For those of you who do not know, RIDE THE ROCKIES is a bike tour that allows a maximum of 2,000 riders to join. This year there were 2,200 (I guess they had soft hearts and allowed a few more in.)–every year they bike around 60 to 90 miles a day, every day for a week, through the mountains. They provide all kinds of support to the bikers along the way: food, first aid, fixes to bikes, gyms or out door areas for sleeping bags and/or tent camping, and lots of camaraderie. They also provide stations all along the route for rest and rejuvenation–will provide water and food, and stations for fixing bikes if needed.People like me will tag along in order to have a nice vacation and provide support to our family members who are riding. This year, Danielle, I and baby Benjamin (11 months old) were support, while her husband, Ben, my husband, Lloyd, and our daughter, Jessica, rode the roads of the mountains. It was an amazing experience and I will try and encapsulate it here. You may also read more about the experiences by going to Jessica’s blog and reading the account from a riders’ perspective:
The night prior to starting on our 7 hours trip to Telluride, I spent the day trying to get ready. I had everything under control. I babysat the baby so Danielle could get some work done during which I baked granola bars, and sewed some much needed T-shirts. Jess wanted all of us to advertise the Reporter Herald. Therefore, Lloyd and I wore jerseys that said:”My daughter works for the Reporter Herald”; Danielle wore: “my sister is a reporter for the Reporter Herald” and Jess wore “I am a reporter for the Loveland Reporter Herald.” Even the baby wore “My aunt is a reporter for the Loveland Reporter Herald.” Someone on the trip joked with Jess that she should be wearing a jersey that said, “My dad is wearing a jersey that says I am a reporter for the Loveland Reporter Herald.” Jess made all the logos but I had to iron them onto t-shirts and sew Lloyd and Jess’ onto their special jersies. We even added Ride the Rockies logos on the front of each t-shirt. They turned out pretty cool. Then when we went to get the UHaul trailer, we realized all 5 bikes (including Ben’s recumbent which will take up most of the base in the trailer,) plus Benjamin’s bike trailer, plus all our luggage and tents and sleeping bags for Jess and Lloyd and the baby’s pack and play small crib, could not fit into the 4X8 trailer as is. So, the genius that Lloyd is, he had to build a shelf in the trailer –that meant a trip to Home Depot at 7 pm and sawing and screwing until 9 pm. It turned out perfect and everything fit! But Lloyd and I still had to pack.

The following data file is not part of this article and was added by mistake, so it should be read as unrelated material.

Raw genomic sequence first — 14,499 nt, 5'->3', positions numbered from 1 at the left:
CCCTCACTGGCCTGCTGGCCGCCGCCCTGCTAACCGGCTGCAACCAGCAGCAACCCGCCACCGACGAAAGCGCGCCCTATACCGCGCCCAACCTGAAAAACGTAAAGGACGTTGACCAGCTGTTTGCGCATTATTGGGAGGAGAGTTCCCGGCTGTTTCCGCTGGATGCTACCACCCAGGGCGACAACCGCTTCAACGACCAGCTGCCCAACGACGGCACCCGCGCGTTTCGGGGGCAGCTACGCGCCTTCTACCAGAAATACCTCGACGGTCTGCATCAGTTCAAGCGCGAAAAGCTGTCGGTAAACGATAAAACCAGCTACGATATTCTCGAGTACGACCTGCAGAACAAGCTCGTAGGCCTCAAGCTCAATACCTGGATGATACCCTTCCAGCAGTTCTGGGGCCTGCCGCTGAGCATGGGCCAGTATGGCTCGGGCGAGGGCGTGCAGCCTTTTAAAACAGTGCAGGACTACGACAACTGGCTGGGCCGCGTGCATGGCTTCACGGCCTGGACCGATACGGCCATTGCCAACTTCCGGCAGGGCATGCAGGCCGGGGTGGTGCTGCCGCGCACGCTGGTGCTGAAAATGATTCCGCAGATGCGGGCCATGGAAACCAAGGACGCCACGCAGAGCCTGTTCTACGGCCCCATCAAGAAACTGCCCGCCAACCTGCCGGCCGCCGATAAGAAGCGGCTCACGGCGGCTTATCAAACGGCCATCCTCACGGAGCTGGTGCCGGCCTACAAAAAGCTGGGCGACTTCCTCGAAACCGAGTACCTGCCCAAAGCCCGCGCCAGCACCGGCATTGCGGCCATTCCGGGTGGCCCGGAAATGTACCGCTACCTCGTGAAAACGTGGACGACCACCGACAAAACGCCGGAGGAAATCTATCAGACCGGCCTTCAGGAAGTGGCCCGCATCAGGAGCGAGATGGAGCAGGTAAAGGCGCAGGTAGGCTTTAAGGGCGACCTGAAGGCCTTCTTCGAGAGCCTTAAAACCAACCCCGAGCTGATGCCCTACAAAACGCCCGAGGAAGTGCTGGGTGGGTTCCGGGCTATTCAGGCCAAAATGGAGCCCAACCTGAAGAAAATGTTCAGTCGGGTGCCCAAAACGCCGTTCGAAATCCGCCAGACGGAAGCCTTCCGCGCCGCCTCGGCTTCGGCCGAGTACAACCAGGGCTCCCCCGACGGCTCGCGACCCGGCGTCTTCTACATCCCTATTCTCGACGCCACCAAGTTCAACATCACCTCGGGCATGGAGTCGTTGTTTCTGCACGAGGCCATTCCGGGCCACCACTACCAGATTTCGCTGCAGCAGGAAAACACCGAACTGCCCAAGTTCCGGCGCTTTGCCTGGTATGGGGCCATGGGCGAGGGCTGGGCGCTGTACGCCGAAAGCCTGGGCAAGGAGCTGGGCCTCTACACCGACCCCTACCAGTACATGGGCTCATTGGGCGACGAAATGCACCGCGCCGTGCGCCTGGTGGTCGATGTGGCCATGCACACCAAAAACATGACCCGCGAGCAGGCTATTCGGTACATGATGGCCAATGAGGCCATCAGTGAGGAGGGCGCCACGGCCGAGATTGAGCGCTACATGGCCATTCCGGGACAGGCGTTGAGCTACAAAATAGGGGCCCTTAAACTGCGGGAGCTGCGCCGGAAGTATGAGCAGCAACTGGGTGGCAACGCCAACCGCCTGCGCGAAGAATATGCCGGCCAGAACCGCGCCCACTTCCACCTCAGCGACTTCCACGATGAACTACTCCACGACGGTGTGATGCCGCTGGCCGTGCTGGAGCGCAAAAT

I THOUGHT I could get to bed at a reasonable time, but that all changed of course. I got to bed at 1 AM and Lloyd had to finish up work stuff—he crawled into bat at 2 AM and we were all up at a crisp 4:15 AM so we could get a good start to our drive. (we wanted to make it to Telluride with plenty of time for the threesome (Lloyd, Ben and Jessica to check in), and then carouse the vendors.
In spite of a very squirmy baby, causing us to have to stop about every 3 hours, we arrived into Telluride at 3:30 pm or so. Benjamin actually did quite well. It was delightful hearing him sing along with us when we tried to comfort him. A 7 hour drive is no fun for adults, but even worse for a baby. A couple of times I dozed off and was awakened by a screaming baby because his ears hurt—the altitude change was to blame and of course he does not know how to yawn to help his ears to pop. We gave him lots of juice and milk to help him but of course when screaming, he could not close his mouth long enough to swallow. 🙂
JUNE 8, 2013 The beginning of Ride the Rockies, from a support – persons’ point of view
ARRIVAL INTO TELLURIDE, COLORADO: Have you ever in your life experienced a format where 2,000 riders and all the support staff and families descended upon a city and set up tents in the back yard of a school or set up sleeping bags in one of three gyms? They had two gyms for early risers (strict rules include lights out at 9:30 pm), and the other required lights out at 10:30 pm –that was for late risers. –it was quite a site, but well organized. They had gobs of venders—Jess was even able to get the brakes on her bike oiled and fixed for free and she was able to buy several pairs of socks she realized she needed. Lloyd purchased a rear view mirror for his helmet and Ben tried to purchase a jacket to keep himself warm during the early morning hours but none fit him—even the XXL seemed like it would fit but the arms came to his elbows. So he went away with no new equipment but other than that, my men and Jess were ready for the 70 mile ride they embark on the next day.
I did not know that Telluride was the scene of a huge ski slope did you? We stayed in Mountain Village, which is at the heart of the ski slope. Bear Creek Lodge was at the foot of a ski slope and very close to a gondola (which, fortunately, runs all year—we were able to ride the gondola from our hotel to the tent city and Telluride High School)—during ski season, we would have felt like rich people, being able to hop out of our hotel room, right onto a ski lift. According to some very talkative men on the gondola, this is one of the best ski areas in Colorado—who knew? I had never heard of “Telluride” before, but of course I would not want to drive 7 to 9 hours to go skiing either, haha.